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Title: The Lagos Model and the politics of competing conceptions of good governance in Oyo State, Nigeria, 2011-2015
Author: Roelofs, Portia
ISNI:       0000 0004 6425 4325
Awarding Body: London School of Economics and Political Science (LSE)
Current Institution: London School of Economics and Political Science (University of London)
Date of Award: 2016
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In the context of international agendas to transform African States from a state of corruption to good governance, Oyo State’s transformation in 2011 provides an apparent fairy tale case study. For eight years, the state was synonymous with violence and ‘godfatherism’, but Governor Abiola Ajimobi’s election in 2011 brought the promise of transformation, in line with the Lagos Model, based on the highly celebrated example of nearby Lagos State. This thesis draws on six months of in-depth qualitative fieldwork in Ibadan, the capital of Oyo State, to show how the Lagos Model in Oyo State leveraged international conceptions of good governance to pursue a political strategy of autonomy from central government, whilst building on long-held progressive political ideas in Yorubaland. However, the Lagos Model faced competition from populist opposition, who drew on the failings of the Lagos Model to meet popular conceptions of good governance. Key themes in popular conceptions of good governance are: progress, legitimate leadership and economic benefits. This thesis analyses the tensions within the Lagos Model’s response to these themes and uses empirical material to reveal how these tensions play out in practice. The ways in which Ajimobi was required to respond to numerous competing conceptions of good governance complicates the initial theoretical framing of a binary between corruption and good governance.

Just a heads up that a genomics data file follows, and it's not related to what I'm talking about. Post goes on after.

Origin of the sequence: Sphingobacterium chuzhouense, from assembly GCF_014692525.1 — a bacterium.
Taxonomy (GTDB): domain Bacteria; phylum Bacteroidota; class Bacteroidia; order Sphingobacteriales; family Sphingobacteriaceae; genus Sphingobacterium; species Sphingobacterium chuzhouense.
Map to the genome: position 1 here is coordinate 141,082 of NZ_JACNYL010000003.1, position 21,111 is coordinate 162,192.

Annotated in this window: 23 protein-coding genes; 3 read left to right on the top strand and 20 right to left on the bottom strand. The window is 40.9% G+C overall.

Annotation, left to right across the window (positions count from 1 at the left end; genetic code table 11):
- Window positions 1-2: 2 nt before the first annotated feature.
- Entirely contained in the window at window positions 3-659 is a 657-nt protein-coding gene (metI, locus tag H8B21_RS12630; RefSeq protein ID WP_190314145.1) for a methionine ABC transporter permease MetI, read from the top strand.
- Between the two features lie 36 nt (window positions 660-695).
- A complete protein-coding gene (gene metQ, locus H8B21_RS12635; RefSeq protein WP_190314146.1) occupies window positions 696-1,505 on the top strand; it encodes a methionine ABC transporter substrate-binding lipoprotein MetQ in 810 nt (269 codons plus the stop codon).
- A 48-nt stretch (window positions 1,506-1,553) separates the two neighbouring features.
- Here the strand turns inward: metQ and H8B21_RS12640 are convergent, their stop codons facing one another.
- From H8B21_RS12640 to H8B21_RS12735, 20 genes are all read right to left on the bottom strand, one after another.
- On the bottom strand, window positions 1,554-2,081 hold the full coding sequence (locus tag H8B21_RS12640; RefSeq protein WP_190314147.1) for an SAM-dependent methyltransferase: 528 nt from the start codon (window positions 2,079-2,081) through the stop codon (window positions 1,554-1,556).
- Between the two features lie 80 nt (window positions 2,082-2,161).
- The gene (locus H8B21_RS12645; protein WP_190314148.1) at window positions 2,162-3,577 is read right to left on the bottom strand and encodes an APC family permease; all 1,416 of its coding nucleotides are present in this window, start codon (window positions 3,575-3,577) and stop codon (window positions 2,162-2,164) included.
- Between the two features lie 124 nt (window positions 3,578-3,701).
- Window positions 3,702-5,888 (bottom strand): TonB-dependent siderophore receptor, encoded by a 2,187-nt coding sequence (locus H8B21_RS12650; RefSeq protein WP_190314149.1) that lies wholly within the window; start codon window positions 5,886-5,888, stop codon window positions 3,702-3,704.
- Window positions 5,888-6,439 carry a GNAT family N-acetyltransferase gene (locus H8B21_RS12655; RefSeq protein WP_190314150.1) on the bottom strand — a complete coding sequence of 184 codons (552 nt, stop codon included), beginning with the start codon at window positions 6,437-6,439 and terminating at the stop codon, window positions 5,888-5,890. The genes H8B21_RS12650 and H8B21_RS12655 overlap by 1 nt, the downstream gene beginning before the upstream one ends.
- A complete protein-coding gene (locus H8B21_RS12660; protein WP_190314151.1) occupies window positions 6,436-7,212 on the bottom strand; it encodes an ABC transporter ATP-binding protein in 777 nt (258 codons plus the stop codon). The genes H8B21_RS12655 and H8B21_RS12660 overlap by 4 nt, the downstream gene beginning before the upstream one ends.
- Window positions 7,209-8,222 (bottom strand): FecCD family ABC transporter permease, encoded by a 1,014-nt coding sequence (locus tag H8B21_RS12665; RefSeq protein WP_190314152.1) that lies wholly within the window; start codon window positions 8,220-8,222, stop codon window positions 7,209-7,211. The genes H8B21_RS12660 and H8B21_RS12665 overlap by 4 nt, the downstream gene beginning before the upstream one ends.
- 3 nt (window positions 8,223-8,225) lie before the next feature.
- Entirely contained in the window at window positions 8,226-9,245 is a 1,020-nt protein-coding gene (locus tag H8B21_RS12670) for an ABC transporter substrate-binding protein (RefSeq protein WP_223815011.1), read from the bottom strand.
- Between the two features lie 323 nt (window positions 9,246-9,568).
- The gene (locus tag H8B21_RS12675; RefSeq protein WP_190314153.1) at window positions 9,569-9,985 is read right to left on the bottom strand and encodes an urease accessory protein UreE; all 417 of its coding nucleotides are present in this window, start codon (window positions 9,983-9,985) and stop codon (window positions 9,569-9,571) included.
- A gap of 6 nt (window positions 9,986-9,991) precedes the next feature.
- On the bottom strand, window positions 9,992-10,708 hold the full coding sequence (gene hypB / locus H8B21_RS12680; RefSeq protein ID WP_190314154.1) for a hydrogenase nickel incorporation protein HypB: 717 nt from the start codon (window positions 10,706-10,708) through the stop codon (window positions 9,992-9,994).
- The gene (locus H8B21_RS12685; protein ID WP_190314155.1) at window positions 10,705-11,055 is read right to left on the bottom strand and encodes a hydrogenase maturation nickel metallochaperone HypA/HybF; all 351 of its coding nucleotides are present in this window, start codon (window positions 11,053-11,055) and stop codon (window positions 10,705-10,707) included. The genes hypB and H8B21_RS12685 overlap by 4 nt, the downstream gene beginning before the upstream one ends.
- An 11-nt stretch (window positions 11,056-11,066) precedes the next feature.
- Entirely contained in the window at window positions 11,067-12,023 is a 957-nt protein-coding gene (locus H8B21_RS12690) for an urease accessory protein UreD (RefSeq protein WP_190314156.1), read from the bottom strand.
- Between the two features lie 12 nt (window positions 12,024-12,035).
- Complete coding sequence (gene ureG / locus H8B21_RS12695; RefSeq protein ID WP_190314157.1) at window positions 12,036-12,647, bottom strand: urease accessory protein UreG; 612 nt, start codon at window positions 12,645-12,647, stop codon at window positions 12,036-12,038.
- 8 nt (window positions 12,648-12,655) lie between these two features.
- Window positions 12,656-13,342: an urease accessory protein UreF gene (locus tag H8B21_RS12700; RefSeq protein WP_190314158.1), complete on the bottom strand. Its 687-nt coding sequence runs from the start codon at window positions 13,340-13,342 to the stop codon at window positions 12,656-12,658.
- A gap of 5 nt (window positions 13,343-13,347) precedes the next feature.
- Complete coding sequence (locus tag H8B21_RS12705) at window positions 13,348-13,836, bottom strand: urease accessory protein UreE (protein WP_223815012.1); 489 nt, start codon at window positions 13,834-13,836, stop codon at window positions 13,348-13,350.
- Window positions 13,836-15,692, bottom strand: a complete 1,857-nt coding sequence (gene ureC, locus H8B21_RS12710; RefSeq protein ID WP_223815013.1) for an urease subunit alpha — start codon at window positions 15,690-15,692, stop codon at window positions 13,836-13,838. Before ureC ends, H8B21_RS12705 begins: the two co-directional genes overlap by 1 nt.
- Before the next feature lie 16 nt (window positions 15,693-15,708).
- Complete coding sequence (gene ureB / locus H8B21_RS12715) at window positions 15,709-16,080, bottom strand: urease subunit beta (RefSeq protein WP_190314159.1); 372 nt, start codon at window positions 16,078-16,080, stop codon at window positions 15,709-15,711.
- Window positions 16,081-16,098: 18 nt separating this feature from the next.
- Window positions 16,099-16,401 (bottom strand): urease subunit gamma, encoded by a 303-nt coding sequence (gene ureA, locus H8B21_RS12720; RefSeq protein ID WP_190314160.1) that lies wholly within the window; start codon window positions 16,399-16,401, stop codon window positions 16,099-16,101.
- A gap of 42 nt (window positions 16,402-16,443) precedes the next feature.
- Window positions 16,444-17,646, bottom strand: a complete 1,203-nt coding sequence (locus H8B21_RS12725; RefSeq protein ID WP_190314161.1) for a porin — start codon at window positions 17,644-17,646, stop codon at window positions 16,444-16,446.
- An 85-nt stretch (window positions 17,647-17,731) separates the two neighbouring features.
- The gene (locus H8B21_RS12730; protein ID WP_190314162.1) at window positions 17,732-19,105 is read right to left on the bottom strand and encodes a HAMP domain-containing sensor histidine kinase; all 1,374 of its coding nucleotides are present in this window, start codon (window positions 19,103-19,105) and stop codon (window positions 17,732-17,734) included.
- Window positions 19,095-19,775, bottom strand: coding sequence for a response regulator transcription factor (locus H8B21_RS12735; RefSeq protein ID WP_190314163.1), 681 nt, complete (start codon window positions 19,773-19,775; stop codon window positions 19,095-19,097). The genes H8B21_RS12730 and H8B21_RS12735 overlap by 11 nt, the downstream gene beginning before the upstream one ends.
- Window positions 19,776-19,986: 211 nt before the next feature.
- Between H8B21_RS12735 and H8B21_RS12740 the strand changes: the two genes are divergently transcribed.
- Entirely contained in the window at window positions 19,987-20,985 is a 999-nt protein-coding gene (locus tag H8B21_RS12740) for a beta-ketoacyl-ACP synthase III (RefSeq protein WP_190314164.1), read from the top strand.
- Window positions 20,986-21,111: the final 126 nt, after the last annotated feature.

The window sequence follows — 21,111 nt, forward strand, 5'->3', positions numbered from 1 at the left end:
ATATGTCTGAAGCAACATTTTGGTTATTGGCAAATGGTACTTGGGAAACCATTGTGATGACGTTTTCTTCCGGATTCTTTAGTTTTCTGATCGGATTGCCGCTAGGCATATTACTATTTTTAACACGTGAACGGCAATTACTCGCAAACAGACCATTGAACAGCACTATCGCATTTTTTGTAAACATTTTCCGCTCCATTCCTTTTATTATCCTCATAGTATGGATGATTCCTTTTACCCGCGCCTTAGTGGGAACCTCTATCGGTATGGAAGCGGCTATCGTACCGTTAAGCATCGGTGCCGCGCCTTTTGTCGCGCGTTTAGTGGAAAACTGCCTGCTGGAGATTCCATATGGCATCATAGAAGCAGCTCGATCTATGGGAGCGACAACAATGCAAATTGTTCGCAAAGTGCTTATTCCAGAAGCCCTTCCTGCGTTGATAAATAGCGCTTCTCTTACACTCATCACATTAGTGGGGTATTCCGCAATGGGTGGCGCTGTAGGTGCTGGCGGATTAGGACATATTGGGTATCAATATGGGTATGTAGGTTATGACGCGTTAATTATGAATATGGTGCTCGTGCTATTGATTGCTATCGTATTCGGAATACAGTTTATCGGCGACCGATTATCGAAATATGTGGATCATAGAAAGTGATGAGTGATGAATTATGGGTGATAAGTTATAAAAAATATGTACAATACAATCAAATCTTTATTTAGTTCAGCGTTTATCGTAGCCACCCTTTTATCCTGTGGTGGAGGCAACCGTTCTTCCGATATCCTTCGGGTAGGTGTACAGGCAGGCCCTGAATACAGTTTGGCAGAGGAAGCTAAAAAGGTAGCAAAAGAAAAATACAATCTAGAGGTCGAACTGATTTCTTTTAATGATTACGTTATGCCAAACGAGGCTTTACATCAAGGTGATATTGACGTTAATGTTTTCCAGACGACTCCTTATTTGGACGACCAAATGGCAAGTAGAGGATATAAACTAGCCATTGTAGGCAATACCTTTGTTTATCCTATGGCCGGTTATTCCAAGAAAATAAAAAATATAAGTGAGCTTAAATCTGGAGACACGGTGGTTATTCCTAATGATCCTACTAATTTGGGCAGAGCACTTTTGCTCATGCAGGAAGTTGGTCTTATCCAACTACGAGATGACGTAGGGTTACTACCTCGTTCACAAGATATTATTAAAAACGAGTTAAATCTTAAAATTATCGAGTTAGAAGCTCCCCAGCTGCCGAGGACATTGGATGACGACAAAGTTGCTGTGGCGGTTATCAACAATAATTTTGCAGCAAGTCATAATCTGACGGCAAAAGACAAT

Supervisor: Not available Sponsor: Not available
Qualification Name: Thesis (Ph.D.) Qualification Level: Doctoral
Keywords: JF Political institutions (General)